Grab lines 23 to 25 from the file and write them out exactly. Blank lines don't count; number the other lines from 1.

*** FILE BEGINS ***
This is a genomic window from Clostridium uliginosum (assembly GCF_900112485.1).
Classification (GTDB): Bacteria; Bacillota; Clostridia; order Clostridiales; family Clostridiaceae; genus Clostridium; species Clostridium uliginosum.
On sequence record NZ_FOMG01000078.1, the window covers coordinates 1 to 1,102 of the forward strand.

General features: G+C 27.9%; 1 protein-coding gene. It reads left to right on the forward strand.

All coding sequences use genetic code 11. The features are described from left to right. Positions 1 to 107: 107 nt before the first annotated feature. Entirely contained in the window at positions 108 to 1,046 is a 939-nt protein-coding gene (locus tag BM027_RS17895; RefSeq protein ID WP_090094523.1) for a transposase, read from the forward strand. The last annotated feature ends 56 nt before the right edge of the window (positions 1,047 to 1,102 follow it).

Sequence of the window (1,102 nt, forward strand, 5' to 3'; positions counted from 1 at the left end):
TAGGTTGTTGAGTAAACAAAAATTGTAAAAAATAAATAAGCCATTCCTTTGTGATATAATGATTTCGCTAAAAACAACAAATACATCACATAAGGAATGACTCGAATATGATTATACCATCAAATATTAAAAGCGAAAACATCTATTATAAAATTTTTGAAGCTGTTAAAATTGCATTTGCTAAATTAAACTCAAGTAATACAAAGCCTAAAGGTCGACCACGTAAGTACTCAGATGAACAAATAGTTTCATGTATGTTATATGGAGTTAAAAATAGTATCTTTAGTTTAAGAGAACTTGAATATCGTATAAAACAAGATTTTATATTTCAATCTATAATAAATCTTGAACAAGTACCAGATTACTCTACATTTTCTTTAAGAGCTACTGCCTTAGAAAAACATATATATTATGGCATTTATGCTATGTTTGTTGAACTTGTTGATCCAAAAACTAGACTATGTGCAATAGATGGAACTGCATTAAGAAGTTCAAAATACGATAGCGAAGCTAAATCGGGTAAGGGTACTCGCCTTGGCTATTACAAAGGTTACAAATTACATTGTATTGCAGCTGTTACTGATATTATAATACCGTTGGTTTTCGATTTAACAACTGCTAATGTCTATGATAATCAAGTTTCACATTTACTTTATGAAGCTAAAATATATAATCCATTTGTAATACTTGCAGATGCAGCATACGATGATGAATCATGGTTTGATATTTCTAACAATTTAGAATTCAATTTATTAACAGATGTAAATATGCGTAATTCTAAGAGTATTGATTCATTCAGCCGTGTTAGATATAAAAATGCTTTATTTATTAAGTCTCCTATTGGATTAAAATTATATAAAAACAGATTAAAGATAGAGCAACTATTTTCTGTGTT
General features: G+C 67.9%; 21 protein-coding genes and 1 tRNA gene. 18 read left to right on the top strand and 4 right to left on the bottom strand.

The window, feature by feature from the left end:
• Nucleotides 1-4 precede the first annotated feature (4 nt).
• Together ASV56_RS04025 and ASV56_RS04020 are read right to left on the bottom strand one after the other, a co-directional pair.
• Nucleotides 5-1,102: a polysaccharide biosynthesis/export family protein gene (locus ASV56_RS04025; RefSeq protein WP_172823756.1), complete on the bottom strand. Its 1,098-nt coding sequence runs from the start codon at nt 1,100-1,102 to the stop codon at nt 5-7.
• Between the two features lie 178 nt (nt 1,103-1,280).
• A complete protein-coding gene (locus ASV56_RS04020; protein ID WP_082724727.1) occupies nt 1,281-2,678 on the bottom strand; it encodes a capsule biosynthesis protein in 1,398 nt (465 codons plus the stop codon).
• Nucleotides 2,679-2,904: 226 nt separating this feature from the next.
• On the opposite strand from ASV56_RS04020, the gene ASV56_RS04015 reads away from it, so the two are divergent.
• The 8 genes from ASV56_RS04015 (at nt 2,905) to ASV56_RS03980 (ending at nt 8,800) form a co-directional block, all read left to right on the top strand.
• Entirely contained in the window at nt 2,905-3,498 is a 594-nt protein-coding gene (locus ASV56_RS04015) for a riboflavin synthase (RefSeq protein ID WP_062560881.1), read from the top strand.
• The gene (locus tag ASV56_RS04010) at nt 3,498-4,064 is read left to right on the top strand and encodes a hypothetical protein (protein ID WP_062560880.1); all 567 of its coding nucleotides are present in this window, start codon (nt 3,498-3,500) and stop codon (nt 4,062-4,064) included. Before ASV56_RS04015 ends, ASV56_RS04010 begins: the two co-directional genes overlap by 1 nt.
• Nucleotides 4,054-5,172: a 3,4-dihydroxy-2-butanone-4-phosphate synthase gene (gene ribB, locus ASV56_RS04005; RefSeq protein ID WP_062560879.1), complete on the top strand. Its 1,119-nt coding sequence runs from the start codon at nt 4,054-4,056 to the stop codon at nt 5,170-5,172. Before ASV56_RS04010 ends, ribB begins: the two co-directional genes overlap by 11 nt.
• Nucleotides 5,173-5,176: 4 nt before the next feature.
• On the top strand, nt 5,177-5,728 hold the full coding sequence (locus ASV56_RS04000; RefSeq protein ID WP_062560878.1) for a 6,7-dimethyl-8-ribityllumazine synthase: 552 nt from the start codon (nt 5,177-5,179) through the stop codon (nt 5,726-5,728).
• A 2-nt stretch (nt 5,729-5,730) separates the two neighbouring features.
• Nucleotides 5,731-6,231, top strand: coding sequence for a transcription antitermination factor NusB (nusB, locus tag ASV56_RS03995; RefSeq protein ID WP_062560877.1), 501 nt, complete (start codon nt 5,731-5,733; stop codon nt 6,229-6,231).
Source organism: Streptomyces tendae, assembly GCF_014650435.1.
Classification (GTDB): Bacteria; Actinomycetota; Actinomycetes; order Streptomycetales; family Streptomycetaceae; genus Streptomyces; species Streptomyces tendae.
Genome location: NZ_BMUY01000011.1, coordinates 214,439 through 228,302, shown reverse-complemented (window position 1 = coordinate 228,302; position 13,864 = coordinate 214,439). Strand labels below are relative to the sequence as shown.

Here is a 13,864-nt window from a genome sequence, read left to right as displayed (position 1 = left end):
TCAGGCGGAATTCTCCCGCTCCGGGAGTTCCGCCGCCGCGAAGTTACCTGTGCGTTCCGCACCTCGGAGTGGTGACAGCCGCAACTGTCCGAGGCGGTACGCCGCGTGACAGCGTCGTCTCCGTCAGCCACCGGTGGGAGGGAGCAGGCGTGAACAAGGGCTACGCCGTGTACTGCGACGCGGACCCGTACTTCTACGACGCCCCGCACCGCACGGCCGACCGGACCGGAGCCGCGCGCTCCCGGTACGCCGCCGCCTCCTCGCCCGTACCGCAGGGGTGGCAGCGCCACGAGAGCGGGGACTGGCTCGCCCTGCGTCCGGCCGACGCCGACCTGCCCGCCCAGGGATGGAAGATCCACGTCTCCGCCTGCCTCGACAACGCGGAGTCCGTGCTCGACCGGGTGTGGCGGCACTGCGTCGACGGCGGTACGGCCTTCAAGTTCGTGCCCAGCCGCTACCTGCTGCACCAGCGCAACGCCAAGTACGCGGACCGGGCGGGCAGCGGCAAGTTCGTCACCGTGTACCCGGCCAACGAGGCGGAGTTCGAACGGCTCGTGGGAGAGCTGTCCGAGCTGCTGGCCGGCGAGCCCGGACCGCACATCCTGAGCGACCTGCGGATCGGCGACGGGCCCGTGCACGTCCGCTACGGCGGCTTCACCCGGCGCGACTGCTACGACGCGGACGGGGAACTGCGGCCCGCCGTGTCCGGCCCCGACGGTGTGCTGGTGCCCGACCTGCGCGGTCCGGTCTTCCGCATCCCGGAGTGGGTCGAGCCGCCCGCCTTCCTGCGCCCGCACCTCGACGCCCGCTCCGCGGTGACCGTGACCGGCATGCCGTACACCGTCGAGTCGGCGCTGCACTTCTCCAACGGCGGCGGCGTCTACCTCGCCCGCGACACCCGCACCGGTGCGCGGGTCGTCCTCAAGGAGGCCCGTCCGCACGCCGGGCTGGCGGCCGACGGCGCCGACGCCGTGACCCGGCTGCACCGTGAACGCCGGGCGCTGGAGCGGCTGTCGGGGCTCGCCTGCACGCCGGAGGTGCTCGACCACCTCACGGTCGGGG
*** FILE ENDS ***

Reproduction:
• A 2-nt stretch (nt 5,729-5,730) separates the two neighbouring features.
• Nucleotides 5,731-6,231, top strand: coding sequence for a transcription antitermination factor NusB (nusB, locus tag ASV56_RS03995; RefSeq protein ID WP_062560877.1), 501 nt, complete (start codon nt 5,731-5,733; stop codon nt 6,229-6,231).
Source organism: Streptomyces tendae, assembly GCF_014650435.1.